The web started out organised around information. Search, particularly Google, thrived from making sense of this information, helping people find it. Then, the social web emerged. People, comment and opinion got appended to information. And right now, the web is being rebuilt about people, who are becoming the defining organising principle of the web. Information is now appended to people, not the other way around.
But another disruption is coming, this time triggered by social combined with hardware; the mobile, and how it allows a powerful combination of social and location based filtering of information and experiences.
In a SXSW talk, the founder of Foursquare, Dennis Crowley, described how the platform is evolving from being a social, location based game to "finding the best stuff close to you." They now have over 3 billion, real-time, socially referenced, location based data points, created by 30m people, within their platform. The community is growing by 1.5 m people a year.
Foursquare is suddenly a highly localised, socialised search engine; a highly potent utility. You are able to use it to identify where you friends are, or have been, and quite possibly, whether they've liked or recommended these localities.
Clearly, this is significant opportunity for businesses and brands to effectively, precisely target. For some businesses, big upside up for grabs. However, for other businesses this utility may prove highly disruptive.
As use of this locationXsocial search based utilities becomes wide spread (which it will, whether it be Foursquare or another platform) it allows consumers, in times and places when they've historically relied on known, trusted brands to make safe choices, to step beyond and start exploring with confidence. The previously unknown becomes known, and one of the core strengths – convenience and trust, i.e. relevance – of big chain brands gets undermined. Big retail and food chains brands particularly should be paying attention.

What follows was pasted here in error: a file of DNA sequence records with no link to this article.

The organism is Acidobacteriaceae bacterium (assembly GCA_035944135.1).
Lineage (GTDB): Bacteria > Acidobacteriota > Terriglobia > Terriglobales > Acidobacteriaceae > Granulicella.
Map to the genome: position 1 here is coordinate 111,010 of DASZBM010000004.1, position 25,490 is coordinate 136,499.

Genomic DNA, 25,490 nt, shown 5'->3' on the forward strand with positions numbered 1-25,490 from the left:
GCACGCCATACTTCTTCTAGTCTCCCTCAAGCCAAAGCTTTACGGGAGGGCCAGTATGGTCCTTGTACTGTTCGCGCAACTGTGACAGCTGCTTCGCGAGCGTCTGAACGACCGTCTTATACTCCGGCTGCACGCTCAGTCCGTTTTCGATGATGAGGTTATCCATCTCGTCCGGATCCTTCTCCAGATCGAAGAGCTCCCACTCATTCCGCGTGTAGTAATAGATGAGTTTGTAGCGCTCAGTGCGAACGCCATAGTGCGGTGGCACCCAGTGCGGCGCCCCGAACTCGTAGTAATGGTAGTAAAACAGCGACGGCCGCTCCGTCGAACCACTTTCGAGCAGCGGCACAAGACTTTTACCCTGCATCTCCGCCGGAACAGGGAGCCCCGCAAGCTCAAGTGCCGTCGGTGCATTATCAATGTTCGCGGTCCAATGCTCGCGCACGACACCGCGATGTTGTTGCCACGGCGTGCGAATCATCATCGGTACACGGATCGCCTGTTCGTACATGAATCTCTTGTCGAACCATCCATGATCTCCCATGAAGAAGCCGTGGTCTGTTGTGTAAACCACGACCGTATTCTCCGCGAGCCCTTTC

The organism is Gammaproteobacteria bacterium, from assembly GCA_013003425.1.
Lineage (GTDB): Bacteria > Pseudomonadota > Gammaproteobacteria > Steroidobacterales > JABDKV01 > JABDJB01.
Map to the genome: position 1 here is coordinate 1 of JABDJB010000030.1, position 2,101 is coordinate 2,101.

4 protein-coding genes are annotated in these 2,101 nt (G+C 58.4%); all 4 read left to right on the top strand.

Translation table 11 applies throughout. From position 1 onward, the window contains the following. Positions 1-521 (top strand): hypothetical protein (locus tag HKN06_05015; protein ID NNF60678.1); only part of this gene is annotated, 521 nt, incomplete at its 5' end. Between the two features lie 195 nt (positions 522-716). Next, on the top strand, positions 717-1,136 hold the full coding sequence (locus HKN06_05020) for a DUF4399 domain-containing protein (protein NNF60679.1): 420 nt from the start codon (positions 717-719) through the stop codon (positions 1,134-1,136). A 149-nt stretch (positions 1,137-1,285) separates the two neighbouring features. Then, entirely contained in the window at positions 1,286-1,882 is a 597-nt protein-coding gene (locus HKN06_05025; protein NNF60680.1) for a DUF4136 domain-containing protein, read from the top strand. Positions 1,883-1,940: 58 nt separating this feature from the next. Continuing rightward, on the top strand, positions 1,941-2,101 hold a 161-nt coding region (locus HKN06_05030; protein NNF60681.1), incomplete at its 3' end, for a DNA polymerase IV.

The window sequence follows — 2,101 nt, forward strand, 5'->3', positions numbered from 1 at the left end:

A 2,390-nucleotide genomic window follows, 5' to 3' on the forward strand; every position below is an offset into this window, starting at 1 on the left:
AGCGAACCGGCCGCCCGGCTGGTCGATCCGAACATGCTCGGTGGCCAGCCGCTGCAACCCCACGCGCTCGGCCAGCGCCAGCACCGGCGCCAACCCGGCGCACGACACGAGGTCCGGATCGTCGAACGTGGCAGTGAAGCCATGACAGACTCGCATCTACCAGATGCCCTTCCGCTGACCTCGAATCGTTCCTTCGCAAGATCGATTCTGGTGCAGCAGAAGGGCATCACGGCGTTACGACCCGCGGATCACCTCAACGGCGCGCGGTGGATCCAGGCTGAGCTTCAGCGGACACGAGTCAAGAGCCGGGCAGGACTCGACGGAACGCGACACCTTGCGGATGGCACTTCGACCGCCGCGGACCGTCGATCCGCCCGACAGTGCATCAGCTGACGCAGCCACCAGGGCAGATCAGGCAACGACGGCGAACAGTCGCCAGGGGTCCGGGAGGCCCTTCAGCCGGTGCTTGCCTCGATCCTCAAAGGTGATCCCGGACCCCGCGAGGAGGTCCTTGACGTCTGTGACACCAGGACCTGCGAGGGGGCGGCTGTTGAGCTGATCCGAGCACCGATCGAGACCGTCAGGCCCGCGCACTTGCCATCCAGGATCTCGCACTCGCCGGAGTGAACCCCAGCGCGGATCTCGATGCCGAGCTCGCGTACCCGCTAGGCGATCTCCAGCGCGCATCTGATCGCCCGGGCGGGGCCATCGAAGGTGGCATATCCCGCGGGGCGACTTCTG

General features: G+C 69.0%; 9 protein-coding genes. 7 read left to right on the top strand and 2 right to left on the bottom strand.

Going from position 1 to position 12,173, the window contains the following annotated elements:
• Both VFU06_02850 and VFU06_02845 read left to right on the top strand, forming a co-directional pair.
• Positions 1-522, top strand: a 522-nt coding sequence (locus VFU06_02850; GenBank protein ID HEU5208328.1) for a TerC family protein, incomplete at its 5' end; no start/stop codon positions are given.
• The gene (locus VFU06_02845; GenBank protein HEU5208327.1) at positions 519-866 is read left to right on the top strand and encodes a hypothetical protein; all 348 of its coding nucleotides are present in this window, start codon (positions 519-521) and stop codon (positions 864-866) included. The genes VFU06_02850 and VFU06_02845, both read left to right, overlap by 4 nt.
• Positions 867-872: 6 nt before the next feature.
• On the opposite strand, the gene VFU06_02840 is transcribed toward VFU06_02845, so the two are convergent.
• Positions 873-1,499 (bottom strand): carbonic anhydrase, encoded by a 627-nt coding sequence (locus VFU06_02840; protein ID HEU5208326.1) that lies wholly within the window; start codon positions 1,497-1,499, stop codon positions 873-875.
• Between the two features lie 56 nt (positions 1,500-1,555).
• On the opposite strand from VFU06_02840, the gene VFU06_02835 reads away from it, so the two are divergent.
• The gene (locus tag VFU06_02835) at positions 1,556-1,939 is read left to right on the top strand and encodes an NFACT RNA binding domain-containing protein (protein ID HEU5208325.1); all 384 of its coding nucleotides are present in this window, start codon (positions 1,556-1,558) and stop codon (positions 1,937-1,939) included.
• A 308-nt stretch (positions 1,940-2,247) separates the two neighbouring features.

No longer do I need Subway to find a decent sandwich in a new suburb.
No longer do I have to look for a Westfield to find good shopping.
This seriously ups-the-ante for these big chain brands.
How are they going to use location based social search to their advantage before it yanks the rug?
Will convenience and trust be reinvented?
Will the long tail of retail and food re-emerge?
What other categories will this disrupt and how?
Will local again trump global?
Answers to these huge questions will have to wait, but what is for certain is it those brands that get on the front foot and embrace location based social search that have the best chance of winning the battle for relevance.